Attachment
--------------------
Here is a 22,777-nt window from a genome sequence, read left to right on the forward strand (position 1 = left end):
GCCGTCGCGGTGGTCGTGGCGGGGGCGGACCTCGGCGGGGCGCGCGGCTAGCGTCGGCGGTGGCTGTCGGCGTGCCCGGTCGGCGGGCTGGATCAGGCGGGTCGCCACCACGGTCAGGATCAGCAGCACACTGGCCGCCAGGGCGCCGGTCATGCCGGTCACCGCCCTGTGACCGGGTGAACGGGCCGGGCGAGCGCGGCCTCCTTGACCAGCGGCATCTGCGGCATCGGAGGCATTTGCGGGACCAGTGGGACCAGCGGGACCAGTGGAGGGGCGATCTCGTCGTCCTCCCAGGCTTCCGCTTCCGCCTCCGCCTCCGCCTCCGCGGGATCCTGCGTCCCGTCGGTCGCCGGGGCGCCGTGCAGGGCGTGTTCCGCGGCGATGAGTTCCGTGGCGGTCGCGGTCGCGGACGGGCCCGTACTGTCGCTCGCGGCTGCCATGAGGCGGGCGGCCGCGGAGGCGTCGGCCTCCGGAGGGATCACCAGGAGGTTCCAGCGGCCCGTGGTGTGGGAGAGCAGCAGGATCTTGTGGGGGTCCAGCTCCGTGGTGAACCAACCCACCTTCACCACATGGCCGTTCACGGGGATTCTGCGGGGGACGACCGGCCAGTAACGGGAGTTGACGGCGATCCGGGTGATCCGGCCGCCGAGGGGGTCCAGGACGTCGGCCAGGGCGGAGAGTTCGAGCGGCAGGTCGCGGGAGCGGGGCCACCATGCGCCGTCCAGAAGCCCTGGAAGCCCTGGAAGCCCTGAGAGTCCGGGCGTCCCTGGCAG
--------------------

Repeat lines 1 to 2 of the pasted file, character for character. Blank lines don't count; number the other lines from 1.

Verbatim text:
Here is a 22,777-nt window from a genome sequence, read left to right on the forward strand (position 1 = left end):
GCCGTCGCGGTGGTCGTGGCGGGGGCGGACCTCGGCGGGGCGCGCGGCTAGCGTCGGCGGTGGCTGTCGGCGTGCCCGGTCGGCGGGCTGGATCAGGCGGGTCGCCACCACGGTCAGGATCAGCAGCACACTGGCCGCCAGGGCGCCGGTCATGCCGGTCACCGCCCTGTGACCGGGTGAACGGGCCGGGCGAGCGCGGCCTCCTTGACCAGCGGCATCTGCGGCATCGGAGGCATTTGCGGGACCAGTGGGACCAGCGGGACCAGTGGAGGGGCGATCTCGTCGTCCTCCCAGGCTTCCGCTTCCGCCTCCGCCTCCGCCTCCGCGGGATCCTGCGTCCCGTCGGTCGCCGGGGCGCCGTGCAGGGCGTGTTCCGCGGCGATGAGTTCCGTGGCGGTCGCGGTCGCGGACGGGCCCGTACTGTCGCTCGCGGCTGCCATGAGGCGGGCGGCCGCGGAGGCGTCGGCCTCCGGAGGGATCACCAGGAGGTTCCAGCGGCCCGTGGTGTGGGAGAGCAGCAGGATCTTGTGGGGGTCCAGCTCCGTGGTGAACCAACCCACCTTCACCACATGGCCGTTCACGGGGATTCTGCGGGGGACGACCGGCCAGTAACGGGAGTTGACGGCGATCCGGGTGATCCGGCCGCCGAGGGGGTCCAGGACGTCGGCCAGGGCGGAGAGTTCGAGCGGCAGGTCGCGGGAGCGGGGCCACCATGCGCCGTCCAGAAGCCCTGGAAGCCCTGGAAGCCCTGAGAGTCCGGGCGTCCCTGGCAG